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Library Journal Review
London's classic tale of survival, about a gentle California dog's gradual transformation into a fierce arctic predator, calls for a robust, masculine reading. Because it is told from the dog's point of view, it also demands a narrator who can communicate the nuances of both animal and human emotion. Actor/narrator William Roberts's (The Fall of the House of Usher) performance amply meets those standards and ranks with the late Frank Muller's reading of this title for Recorded Books as among the best around. Highly recommended. [Audio clip available through www.naxosaudiobooks.com; an alternate abridged edition, read by Garrick Hagon, is also available from Naxos AudioBooks.-Ed.]-R. Kent Rasmussen, Thousand Oaks, CA (c) Copyright 2010. Library Journals LLC, a wholly owned subsidiary of Media Source, Inc. No redistribution permitted.
Publishers Weekly Review
Years ago, Classic Comics, heavily digested versions of classic novels, functioned as illustrated Cliff's Notes for students. Kleid (Ninety Candles, Brownsville) and Nino (Graphic Classics: The Invisible Man) have updated the old form with this adaptation of Jack London's perennial. Kleid's adaptation competently summarizes the original, introducing the reader to Buck the dog, the vile man in the red sweater and the sympathetic John Thornton, highlighting the main events from the novel and using London's most workmanlike sentences to keep the story moving along. Nino's black-and-white art has a nice kinetic, almost impressionistic quality. Unfortunately, his emphasis on movement over clarity makes it difficult to tell human beings from each other, let alone dogs, and obscures any real emotion. Kleid himself sums up the biggest problem with this adaptation in his afterword: "London was smart-he went the novel route, where it's easier to get inside a dog's head." The audience for this adaptation is blurred: older readers may just read the original, while younger readers are unlikely to understand either the art or Kleid's self-indulgent afterword, which tries to compare the adaptation to Grant Morrison and Frank Quitely's groundbreaking (but arguably unsuitable for children) We3. (Mar.) (c) Copyright PWxyz, LLC. All rights reserved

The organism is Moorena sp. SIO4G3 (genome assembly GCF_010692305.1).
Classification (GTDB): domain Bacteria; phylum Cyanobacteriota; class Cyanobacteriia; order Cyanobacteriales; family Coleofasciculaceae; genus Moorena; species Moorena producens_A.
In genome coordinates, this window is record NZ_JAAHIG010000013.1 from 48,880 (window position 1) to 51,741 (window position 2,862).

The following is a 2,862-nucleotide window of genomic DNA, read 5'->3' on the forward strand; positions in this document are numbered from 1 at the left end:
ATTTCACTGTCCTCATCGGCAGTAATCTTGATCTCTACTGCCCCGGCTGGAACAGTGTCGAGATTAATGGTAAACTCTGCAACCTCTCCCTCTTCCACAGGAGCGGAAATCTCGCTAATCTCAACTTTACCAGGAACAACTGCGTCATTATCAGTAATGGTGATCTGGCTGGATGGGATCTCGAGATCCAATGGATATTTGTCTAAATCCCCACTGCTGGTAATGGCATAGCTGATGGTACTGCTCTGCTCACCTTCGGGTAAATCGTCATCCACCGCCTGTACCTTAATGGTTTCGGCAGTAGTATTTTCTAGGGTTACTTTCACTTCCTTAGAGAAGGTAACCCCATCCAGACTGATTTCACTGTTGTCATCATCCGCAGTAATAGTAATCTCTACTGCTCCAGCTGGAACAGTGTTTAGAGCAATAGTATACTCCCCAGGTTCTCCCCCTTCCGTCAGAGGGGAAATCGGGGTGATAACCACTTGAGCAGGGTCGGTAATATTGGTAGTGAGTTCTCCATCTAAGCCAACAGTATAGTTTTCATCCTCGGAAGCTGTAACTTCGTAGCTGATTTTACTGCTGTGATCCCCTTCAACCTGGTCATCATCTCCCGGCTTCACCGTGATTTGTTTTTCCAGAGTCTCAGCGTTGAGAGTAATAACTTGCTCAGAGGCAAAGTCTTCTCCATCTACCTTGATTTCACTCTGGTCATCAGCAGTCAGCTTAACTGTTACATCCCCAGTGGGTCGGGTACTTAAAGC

School Library Journal Review
Gr 7 Up-In this new audiobook edition, London's classic adventure story (originally pubished in 1903) presents a vivid exploration of a world that will not be too familiar to the average young reader. The plot revolves around Buck, a St. Bernard-Scotch Collie mix, who was the personal pet of Judge Miller in California's Santa Clara Valley. While strolling around the ranch as he was wont to do, Buck is taken by Manuel, the judge's gardener, and then sold to pay off some of Manuel's gambling debts. Crated and shipped off to Seattle, Buck's life is forever changed, as he finds himself in the hands of French-Canadians who take him, along with several other dogs, to the Klondike. There he is trained to be a sled dog, and Buck quickly learns the meaning of survival of the fittest. A fierce rivalry develops between Buck and the lead dog, Spitz, and, eventually, it is a fight to the death. Matthew Steward does an excellent job of bringing the bitterly cold and brutal world of Buck and the other sled dogs to life. Steward's enactment of the various human characters, their abuse and ruthless treatment of the dogs, will keep listeners captivated to the very end. Whether or not listeners are familiar with London's original, this audiobook will undoubtedly bring a better understanding of what it takes to live in a world that is wild and threatening, and through London's use of human emotions and traits that Buck reveals in this bitter, cold, wild adventure, it is one not easily forgotten.-Sheila Acosta, Cody Library, San Antonio, TX (c) Copyright 2014. Library Journals LLC, a wholly owned subsidiary of Media Source, Inc. No redistribution permitted.
Gr. 6-9. Jack London's unparalleled tale of ferocious dignity and love joins the Puffin Graphics series, which already includes such classics as Macbeth, Dracula, and Black Beauty. Buck, complacent in his comfortable home, is dognapped and sold into servitude. Amid the frigid landscape of the Yukon during the gold rush, the sled dog's life of struggle remolds Buck into a fierce leader and a loyal companion. Kleid\b wisely omits extraneous details but preserves much of London's language and sweep, boiling the story down to archetypal purity. Unfortunately, although Nino's figures are emotive and the dual-tone backgrounds are appropriately stark, setting predominantly white panels against a white page encourages the eye to pass too easily over the images, breaking down the essential union of words and pictures. But the story can't be beat, and functioning on the strength of its action-packed narrative, this version will prove an exciting way into a classic for many reluctant readers. --Jesse Karp Copyright 2006 Booklist
Horn Book Review
London's classic novel of a stolen dog learning to survive in the Yukon is presented with its text unabridged and accompanied by engravings that evoke the snow and cold of northern Canada. In a foreword, Jean Craighead George describes how her childhood appreciation for London's novel led her to travel to the Arctic and write [cf2]Julie of the Wolves[cf1]. From HORN BOOK Spring 2003, (c) Copyright 2010. The Horn Book, Inc., a wholly owned subsidiary of Media Source, Inc. No redistribution permitted.